powered by google
Documenting the American South Logo
Colonial and State Records of North Carolina
Advanced Search Options
Letter from Martin Howard to George Sackville Germain, Viscount Sackville
Howard, Martin, ca. 1730-1781
September 10, 1777
Volume 11, Pages 760-761

[B. P. R. O. Am. & W. Ind: Vol: 222.]

New York September 10th 1777.

My Lord,

It is with very great Reluctance that I venture to take up a moment of your Lordship's time upon a subject which must already in many instances have tryed your Lordship's Patience, I mean applications for relief from suffering American Loyalists. I flatter myself however that my claim to His Majesty's favour is so reasonably founded that I shall obtain your Lordship's benevolent Aid and Intercession to procure me a share of that Bounty which His Majesty has already so eminently displayed to many in my situation. My Story my Lord in a few words is this, I was His Majesty's Chief Justice and one of the Council of North Carolina when the present Rebellion broke out and I resided there till about six weeks ago when the usurped Powers of that country compelled me to leave it. I accordingly embarked with my Family leaving the chief of my property behind me which indeed was not very considerable as it is a long time since I have received any salary or perquisites of Office. I am now in this city extremely happy to find myself once more under the protection of the British Government but at the same time now a little dejected to find myself destitute of all means of subsistence, a misfortune I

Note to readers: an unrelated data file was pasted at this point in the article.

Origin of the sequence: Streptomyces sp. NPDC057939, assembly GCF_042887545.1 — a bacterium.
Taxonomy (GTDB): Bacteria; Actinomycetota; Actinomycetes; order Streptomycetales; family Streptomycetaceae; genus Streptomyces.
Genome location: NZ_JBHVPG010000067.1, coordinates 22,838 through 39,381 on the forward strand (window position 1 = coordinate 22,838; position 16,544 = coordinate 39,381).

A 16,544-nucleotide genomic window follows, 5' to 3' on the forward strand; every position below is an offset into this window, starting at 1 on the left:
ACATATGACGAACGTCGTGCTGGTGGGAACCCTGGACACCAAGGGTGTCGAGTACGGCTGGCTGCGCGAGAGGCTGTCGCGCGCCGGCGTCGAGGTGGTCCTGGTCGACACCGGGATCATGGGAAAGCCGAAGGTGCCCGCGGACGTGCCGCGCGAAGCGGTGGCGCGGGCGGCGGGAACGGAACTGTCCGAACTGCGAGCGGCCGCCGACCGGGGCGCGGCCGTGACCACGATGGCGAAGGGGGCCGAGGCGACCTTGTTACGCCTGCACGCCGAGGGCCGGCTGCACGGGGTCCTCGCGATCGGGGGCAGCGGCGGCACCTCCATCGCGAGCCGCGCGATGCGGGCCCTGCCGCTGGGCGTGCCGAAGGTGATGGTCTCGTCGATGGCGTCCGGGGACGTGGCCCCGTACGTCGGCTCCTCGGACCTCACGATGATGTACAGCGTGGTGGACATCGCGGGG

-------------------- page 761 --------------------
have little hopes of repairing by any Exertions of my own in the active scenes of life as a slender constitution and the enervating climate of Carolina have entirely unfitted me for such. I am therefore My Lord advised to solicit His Majesty's Bounty and I most humbly ask your Lordship's assistance to procure it for me in such manner and measure as to His Majesty shall seem meet.

I should not do justice to myself on this occasion was I to omit informing your Lordship that this is the second time I have been ruined by the Americans by my attachment to the British Government. In the year 1765 at Rhode Island I wrote in defence of the parliamentary Right relative to the then Stamp Act for which my House and furniture was destroyed and for which I have never received any compensation.

My worthy Friends Governor Martin now here and Governor Hutchinson now in England will I flatter myself lend me their countenance in this application to your Lordship.

I have the honour to be with the most profound respect and veneration.
My Lord
your Lordships
most obedient and
most humble servant
The Right Honble
Lord George Germain &c &c &c.

Recd: 26th Novber